33,"Interview Techniques Changing; Details Make the Interview","The Interview","|
By Diana Kunde
The Dallas Morning News
DALLAS - "Tell me about yourself."
The standard ‘80s-style interview question has quietly become outdated. If you do hear the question in an interview, it will likely be followed by more probing questions, a case study to solve on the spot, or even a group interview by the folks you may be supervising.
Chalk it up to retention worries in a tight job market. Employers are becoming more sophisticated in their interviewing techniques, making sure line managers are trained to elicit more than a satisfactory resume and a vague "good feeling" about the candidate, job search experts say.
"There’s very widespread agreement ... that you can have the credentials, but if you aren’t going to fit (the culture), it doesn’t matter. Before long, you’ll be out of there;’ said Russell Yaquinto, who coaches managerial jobseekers for outplacement firm Right Management Consultants in Dallas.
Interviewers also may be reacting to job-seekers who’ve become more savvy after decades of downsizing, said Karyl Innis, chief executive of the Innis Co., a Dallas-based outplacement and consulting firm.
"This is a countertrend to those of us who’ve been in outplacement, advising (job-seekers), ‘Make a friend. Create the chemistry,"’ she said.
"Now, on the other side of the table, they’re saying, ‘Fine, I like you, but I have to make sure that you behave in a way that’s consistent with the organization.
Whatever the reasons, the outcome is that job-seekers need to be familiar with a variety of interview styles. Here are a few that recruiters, coaches a seekers say are becoming widespread:
Behavioral interviews. The technique has been around for years, but it’s now cropping up everywhere from college campuses to executive ranks.
The premise is that past behavior is the best predictor of future behavior.
Expect a recruiter skilled this type of interviewing to ask very detailed questions about situations you’ve faced.
"If you’re questioning someone about the details of a phone conversation, a presentation, a decision they made, more than likely you can tell if they’re making it up," said Joe Sommers, who teaches the technique to interviewers as a principal in HR Alliance, a Plano, Texas consulting firm.
How to prepare? "We encourage people to think about different types of situations they’ve encountered in the past – how they’ve dealt with stress, with rejection, managed through a tight deadline," said Steve Pollock, president of WetFeet.com, a publisher of guides for job-seekers. Details matter, and so does the point of the story.
Peer interviews. Given the heightened concern about "fit," job candidates say they’re being quizzed by the people they will work with. That’s true even at executive levels, said a Dallas man who’s been interviewing for chief operating officer posts. I’ve been exposed to it quite a bit recently. You generally meet with teams of peers," he said.
"What they’re trying to evaluate is, ‘Does the individual being interviewed look at more than just the question itself? Is he concerned about the longer-term relationships as opposed to just giving a rapid answer?"’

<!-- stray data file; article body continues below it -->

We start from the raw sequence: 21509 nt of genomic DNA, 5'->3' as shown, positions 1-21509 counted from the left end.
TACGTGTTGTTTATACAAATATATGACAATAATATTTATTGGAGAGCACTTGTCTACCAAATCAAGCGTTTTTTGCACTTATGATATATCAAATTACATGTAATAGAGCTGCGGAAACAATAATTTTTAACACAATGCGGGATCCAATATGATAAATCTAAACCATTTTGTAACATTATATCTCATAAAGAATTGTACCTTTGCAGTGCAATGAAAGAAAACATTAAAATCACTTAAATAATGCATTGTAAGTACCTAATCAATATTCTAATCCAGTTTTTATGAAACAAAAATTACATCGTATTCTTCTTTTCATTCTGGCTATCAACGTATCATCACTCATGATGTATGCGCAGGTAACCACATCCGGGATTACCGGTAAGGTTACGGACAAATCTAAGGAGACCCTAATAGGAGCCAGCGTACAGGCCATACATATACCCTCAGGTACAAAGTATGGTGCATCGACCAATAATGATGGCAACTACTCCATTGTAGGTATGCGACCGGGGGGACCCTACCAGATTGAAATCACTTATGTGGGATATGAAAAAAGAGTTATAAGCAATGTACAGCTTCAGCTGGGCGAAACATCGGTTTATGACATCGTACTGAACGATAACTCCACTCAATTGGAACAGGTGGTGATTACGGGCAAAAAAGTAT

It’s a good time to demonstrate listening abilities and also the ability to clarify an issue by asking the right questions said the executive, who asked not to be identified.
Less-experienced job-seekers may make the mistake of thinking they’re just being made to feel at home, Innis said. "They’re not just taking you to lunch. They’re going to report back. Be aware that it might happen. Think ahead of time about what it is you would like a peer or colleague to know about your skills," she said.
Some employers will ask that you perform a task whether it’s a writing sample, a marketing plan or a programming fix. WetFeet.com, for instance, auditions for sales jobs, Pollock said.
"We ask them to prepare a sales presentation on one of our products. You can gauge a lot by seeing whether a person goes to extra effort, is able to respond to situations you throw at them," he said.
How to prepare? If it’s a job you really want, now’s the time to go all out. "You have to invest a lot of time in thinking and preparing. But the great fact is - if you’ve decided this is where you want to go - it’s a great chance to show your stuff," Innis said.
Case studies. Consulting firms pioneered this style of interviewing on college campuses. Sometimes technical personnel, too, are asked to solve hypothetical problems. Jim McBride, who heads career placement for the University of Virginia in Charlottesville, recalls a complex case study involving a diamond cartel.
"The question was whether it would make good business sense for one of the independent groups to pull out of the cartel."
Hone your analytical skills and keep your cool, he said. "It’s the analytical questions, the probing, that indicate whether the person has the ability."
The best overall advice: Be prepared, because you never know when you’ll be interviewing - formally or otherwise. Consider Barbara Payne, a program analyst with Alcatel, Inc., who dropped in on a job fair just to case out prospective employers.
She didn’t expect an interview. "I really was terrified. But I was able to pull out key words and ideas." She’d also taped mock interviews during outplacements at Right Management Consultants. "The repetition and training in the classes just came to mind," Payne said.
She left with a job offer – in writing.
[ Return To Top ]